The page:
30 Jan 2019

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Speech Pathologist

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We learn about language by listening to patterns and changes in the speech of others. Encouraging good listening skills will help your child throughout their language development. Listening to sounds and talking about sounds with your child will encourage them to focus on sounds and help with learning to link sounds with their cause.  So how do we develop listening skills in young children? Try the following tips…

5 Tips for developing the listening skills of young children

1.  Remove or reduce distractors. Don’t try to talk over the top of the TV, other voices or music. Turn down the volume of devices so you and your child can hear you speak . Getting their attention in the first instance is very important.

2. Encourage your child to look at you while you are talking. Having said this some children find eye contact uncomfortable so for these children, facing towards you is fine. Encouraging your child to show you with their body (e.g. eye gaze, body posture and orientation) that they are listening will make it easier for you to know that they are.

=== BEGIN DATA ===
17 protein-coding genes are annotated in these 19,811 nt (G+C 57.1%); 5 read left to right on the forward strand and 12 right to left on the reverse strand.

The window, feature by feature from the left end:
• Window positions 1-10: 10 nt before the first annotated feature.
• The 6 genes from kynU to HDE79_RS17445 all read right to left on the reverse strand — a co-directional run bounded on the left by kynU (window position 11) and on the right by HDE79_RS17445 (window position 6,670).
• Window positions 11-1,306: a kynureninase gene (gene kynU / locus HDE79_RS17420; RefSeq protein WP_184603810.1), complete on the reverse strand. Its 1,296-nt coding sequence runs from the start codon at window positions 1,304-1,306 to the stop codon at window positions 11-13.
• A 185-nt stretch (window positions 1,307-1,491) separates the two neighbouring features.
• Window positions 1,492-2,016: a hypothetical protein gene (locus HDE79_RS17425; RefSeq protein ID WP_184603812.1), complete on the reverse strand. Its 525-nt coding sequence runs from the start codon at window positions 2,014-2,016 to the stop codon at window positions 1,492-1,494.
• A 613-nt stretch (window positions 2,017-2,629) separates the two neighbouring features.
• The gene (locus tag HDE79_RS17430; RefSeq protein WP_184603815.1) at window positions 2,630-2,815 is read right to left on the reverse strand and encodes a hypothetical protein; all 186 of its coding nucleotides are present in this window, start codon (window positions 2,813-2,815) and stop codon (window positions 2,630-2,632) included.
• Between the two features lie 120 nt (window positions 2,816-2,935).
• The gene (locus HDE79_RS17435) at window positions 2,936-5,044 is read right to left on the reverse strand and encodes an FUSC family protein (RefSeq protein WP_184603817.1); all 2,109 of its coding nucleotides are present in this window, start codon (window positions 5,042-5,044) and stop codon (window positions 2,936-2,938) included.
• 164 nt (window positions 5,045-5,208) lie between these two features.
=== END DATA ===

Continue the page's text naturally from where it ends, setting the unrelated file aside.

3. Encourage them to ask you questions. This allows both you and them to check for understanding. For the children who won’t ask, you can always prompt them to tell you what they thought you just said. This isn’t meant to be an interrogation though! Rather its a way of checking in.

4. Play listening games with your child. Remember the old “Chinese Whispers” game? Aside from fun, it’s a great way of sharpening up listening skills. Other activities where your child has to listen and follow instructions are also helpful e.g. cooking.

5. Praise, praise, praise. Learning to listen is a skill that everyone has to master. Some of us find it easier than others. It’s always good practice to praise a child when you see them doing something positive and helpful…just like listening.

What to do if those listening skills don’t appear to be switching on?

Children can struggle with listening for a range of reasons. It’s important to take note and seek advice. A conversation with a child health nurse, GP or early childhood teacher may be helpful in pointing you in the right direction. Speech Pathologists can also assess listening and the role that language development may play in any difficulties.

The Centre has three speech pathologists available who work on different days of the week. Please call reception on 9274 7062 for more information about our speech pathology services.

Georgina Klimaitis and Naomi Ward

Child Wellbeing Centre

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